Evolution of Layers

Ray Lux
Oct 2, 2014 1:50AM

This exhibition features collage as a medium of combination. With respect to Robert Rauschenberg, this selection of artwork shows the evolution of collage, the building of layers upon layers of media, image, history, and material. Rauschenberg was ahead of his time in terms of conceptual thinking and profound creativity, the notion of our time as one of layers and fragments. This selection of artwork by several artists is about building something piece by piece from start to finish. From the pioneering Rauschenberg to the contemporary practice of Dustin Yellin, collage and layering may have reached an apex. 

#1. White Painting [three panel], 1951 (Rauschenberg)

The most basic assembly of parts. A blank white page separated into three parts. This work is as if Rauschenberg showed us the building blocks of simplicity. Even a blank page can be whole when they band together.

#2. Improved Pointless Black, 2014 (Jan Maarten Voskuil)

A modern example of the simplistic building blocks of a dynamic form. A black circle with a white background, when given dimension, displays the possibility of simple change.

#3. Primary Illusion (Urban Bourbon Series), 1989 (Rauschenberg)

Rauschenberg uses primary colors in layers. This may be the seed of the multi-media concept.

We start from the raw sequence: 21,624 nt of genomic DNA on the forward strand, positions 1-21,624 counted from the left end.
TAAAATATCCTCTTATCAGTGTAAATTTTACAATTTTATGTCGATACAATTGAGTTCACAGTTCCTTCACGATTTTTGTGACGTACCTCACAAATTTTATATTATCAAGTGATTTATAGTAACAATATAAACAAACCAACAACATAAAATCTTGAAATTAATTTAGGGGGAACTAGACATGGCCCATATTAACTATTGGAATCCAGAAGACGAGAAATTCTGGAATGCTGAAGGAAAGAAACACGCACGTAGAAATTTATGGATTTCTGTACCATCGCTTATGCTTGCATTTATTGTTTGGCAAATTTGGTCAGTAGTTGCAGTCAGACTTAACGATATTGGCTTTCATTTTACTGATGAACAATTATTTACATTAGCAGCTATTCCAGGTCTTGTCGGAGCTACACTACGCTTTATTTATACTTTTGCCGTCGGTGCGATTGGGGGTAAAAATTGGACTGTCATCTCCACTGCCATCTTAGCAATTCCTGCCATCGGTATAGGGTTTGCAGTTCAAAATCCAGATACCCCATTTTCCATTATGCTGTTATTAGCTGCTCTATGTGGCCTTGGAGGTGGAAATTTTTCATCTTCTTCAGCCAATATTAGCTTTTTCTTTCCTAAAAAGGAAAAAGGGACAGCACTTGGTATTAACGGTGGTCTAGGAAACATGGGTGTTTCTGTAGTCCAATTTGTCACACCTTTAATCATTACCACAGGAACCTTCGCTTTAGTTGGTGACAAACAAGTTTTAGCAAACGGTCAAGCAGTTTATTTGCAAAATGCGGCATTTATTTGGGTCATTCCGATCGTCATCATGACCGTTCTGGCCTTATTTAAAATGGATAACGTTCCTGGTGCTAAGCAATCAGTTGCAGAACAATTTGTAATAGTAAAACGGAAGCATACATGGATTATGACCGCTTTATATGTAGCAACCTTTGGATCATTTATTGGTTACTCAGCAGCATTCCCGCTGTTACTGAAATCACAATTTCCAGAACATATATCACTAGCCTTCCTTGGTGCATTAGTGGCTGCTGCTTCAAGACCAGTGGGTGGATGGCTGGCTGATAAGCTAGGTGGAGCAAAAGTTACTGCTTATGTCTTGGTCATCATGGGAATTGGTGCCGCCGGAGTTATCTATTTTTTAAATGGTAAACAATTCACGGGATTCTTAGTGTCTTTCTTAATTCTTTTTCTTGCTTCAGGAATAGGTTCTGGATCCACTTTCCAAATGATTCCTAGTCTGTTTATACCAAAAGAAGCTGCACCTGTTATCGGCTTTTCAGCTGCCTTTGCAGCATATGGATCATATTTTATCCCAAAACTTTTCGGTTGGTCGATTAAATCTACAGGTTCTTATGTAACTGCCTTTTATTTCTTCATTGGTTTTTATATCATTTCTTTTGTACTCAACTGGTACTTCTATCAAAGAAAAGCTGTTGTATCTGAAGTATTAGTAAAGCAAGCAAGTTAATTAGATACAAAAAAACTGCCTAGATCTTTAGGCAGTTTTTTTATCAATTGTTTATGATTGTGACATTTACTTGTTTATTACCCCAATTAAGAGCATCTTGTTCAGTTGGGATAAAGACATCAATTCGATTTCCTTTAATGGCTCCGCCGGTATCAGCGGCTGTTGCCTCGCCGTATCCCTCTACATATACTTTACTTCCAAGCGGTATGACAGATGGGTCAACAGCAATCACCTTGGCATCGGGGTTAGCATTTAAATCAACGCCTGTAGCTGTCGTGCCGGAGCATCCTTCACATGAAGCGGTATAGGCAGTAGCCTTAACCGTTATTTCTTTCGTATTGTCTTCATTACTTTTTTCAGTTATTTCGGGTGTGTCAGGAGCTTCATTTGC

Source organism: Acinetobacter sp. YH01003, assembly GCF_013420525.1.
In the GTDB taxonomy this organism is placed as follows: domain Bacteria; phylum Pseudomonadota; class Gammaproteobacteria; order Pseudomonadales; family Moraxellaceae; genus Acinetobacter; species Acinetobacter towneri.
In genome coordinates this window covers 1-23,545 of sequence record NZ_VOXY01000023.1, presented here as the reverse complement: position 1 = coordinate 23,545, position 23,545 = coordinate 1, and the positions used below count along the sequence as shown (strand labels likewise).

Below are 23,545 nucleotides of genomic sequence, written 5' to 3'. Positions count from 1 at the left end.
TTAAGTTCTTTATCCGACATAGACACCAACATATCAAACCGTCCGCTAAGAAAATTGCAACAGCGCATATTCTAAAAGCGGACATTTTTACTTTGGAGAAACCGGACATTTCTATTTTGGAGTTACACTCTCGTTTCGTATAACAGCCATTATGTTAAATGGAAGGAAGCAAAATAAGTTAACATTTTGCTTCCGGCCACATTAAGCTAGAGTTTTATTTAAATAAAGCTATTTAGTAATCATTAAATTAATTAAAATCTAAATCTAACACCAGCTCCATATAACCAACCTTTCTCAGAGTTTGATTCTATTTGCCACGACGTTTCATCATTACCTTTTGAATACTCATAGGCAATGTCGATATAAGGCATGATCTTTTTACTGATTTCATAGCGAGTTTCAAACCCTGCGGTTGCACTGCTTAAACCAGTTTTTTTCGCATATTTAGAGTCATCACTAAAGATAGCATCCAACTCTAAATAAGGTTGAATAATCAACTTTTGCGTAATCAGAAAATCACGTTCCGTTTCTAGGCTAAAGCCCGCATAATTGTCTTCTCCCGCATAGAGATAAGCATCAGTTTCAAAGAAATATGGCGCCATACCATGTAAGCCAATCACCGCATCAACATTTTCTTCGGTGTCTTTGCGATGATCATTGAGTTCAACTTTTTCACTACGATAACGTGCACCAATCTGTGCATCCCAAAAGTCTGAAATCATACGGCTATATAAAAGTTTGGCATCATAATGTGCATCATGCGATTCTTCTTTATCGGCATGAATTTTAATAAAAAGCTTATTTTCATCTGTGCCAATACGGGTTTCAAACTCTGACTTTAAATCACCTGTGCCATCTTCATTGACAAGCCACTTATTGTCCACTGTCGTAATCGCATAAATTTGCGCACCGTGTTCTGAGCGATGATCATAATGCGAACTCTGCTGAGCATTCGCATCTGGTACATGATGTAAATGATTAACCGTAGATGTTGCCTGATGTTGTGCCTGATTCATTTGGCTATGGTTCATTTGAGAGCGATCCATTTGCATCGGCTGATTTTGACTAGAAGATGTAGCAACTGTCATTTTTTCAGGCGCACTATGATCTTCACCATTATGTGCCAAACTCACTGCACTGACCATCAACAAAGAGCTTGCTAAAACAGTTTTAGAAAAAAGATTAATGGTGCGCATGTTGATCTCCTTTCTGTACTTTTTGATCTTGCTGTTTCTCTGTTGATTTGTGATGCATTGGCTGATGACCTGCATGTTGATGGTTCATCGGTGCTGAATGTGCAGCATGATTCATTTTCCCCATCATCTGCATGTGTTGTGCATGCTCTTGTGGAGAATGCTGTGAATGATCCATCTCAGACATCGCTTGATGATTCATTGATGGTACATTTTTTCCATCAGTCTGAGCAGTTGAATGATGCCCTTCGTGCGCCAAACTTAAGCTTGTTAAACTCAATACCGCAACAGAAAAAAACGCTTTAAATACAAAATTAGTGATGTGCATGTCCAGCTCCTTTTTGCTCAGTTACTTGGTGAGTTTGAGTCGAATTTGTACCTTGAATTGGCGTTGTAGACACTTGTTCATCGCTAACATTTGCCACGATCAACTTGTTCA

#4. Signs, 1970 (Rauschenberg)

Collage cannot be considered without the addition and juxtaposition of photography and cut outs.

#5. Arcanum VIII, 1981 (Rauschenberg)

Rauschenberg combines photography and paint. The conceptual premise is taking shape.

#6. Soviet/American Array III, 1990 (Rauschenberg)

Rauschenberg combines photography and color in a single composition.

#7. Caryatid Cavalcade I / ROCI CHILE, 1985 (Rauschenberg)

A clearly defined example of multi-media collage.

#8. Love Is A Dog From Hell, 2014 (Barry Reigate)

Barry Reigate displays a symmetrical collage involving form, paint, photography, and style. 

#9. Eco-Echo I, 1992–93 (Rauschenberg)

A new idea involving collage, a rotating wind mill of image and color.

#10. Voyage (Reef), 1995 (Rauschenberg)

A three dimensional display of layering. Fifteen years before contemporary artists were able to grasp the concept. 

#11. The March Toward Extinction, 2013 (Dustin Yellin)

Dustin Yellin builds two dimensional images displayed in thick layers of glass. Three dimensionality is built with flatness. This symbolizes the beginning of 2D collage in 3D space.

#12. Figure 22, 2013 (Dustin Yellin)

This artwork almost defines the artist in his shell moments before he bursts. Beautiful cognition of the human condition.

#13. Figure 30, 2013 (Dustin Yellin)

The mind is blown. The human figure is shown broken. Stylistic effects are added to the basic form. Realism quickly turns surreal. Progression continues.

#14. The Tryptych, 2013 (Dustin Yellin)

A magnificent mind scape of metaphor and living form. This is a glimpse into a new universe of fantasy and reality. Modern art in its truest form. Note the basic form of three rectangles as reflected by Rauschenberg's Three Panel white painting. Art is not dead.

Ray Lux
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Jenna Gribbon, Luncheon on the grass, a recurring dream, 2020. Jenna Gribbon, April studio, parting glance, 2021. Jenna Gribbon, Silver Tongue, 2019